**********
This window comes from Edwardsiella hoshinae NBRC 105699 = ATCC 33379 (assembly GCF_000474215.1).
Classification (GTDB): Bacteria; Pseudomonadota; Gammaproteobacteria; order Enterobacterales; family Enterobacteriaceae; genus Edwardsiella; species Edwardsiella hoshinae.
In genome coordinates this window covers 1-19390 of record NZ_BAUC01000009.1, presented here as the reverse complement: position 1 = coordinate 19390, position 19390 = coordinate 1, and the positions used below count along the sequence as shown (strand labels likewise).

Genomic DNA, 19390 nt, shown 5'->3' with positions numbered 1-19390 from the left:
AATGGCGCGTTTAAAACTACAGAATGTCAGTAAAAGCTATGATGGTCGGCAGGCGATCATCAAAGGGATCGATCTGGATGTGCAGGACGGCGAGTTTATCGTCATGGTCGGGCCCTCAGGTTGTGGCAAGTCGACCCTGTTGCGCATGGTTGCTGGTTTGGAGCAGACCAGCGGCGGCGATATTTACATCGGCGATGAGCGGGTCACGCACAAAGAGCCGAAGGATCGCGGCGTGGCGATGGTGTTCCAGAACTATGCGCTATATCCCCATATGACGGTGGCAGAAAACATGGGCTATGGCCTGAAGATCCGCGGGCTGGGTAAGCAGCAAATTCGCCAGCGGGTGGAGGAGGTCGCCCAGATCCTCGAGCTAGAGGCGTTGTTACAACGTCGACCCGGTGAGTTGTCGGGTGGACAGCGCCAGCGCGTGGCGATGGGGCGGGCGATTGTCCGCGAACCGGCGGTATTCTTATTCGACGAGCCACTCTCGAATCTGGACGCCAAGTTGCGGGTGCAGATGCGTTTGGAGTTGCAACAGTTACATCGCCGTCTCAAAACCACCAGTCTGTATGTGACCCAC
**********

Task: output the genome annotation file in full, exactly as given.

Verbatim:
This window comes from Edwardsiella hoshinae NBRC 105699 = ATCC 33379 (assembly GCF_000474215.1).
Classification (GTDB): Bacteria; Pseudomonadota; Gammaproteobacteria; order Enterobacterales; family Enterobacteriaceae; genus Edwardsiella; species Edwardsiella hoshinae.
In genome coordinates this window covers 1-19390 of record NZ_BAUC01000009.1, presented here as the reverse complement: position 1 = coordinate 19390, position 19390 = coordinate 1, and the positions used below count along the sequence as shown (strand labels likewise).

Genomic DNA, 19390 nt, shown 5'->3' with positions numbered 1-19390 from the left:
AATGGCGCGTTTAAAACTACAGAATGTCAGTAAAAGCTATGATGGTCGGCAGGCGATCATCAAAGGGATCGATCTGGATGTGCAGGACGGCGAGTTTATCGTCATGGTCGGGCCCTCAGGTTGTGGCAAGTCGACCCTGTTGCGCATGGTTGCTGGTTTGGAGCAGACCAGCGGCGGCGATATTTACATCGGCGATGAGCGGGTCACGCACAAAGAGCCGAAGGATCGCGGCGTGGCGATGGTGTTCCAGAACTATGCGCTATATCCCCATATGACGGTGGCAGAAAACATGGGCTATGGCCTGAAGATCCGCGGGCTGGGTAAGCAGCAAATTCGCCAGCGGGTGGAGGAGGTCGCCCAGATCCTCGAGCTAGAGGCGTTGTTACAACGTCGACCCGGTGAGTTGTCGGGTGGACAGCGCCAGCGCGTGGCGATGGGGCGGGCGATTGTCCGCGAACCGGCGGTATTCTTATTCGACGAGCCACTCTCGAATCTGGACGCCAAGTTGCGGGTGCAGATGCGTTTGGAGTTGCAACAGTTACATCGCCGTCTCAAAACCACCAGTCTGTATGTGACCCAC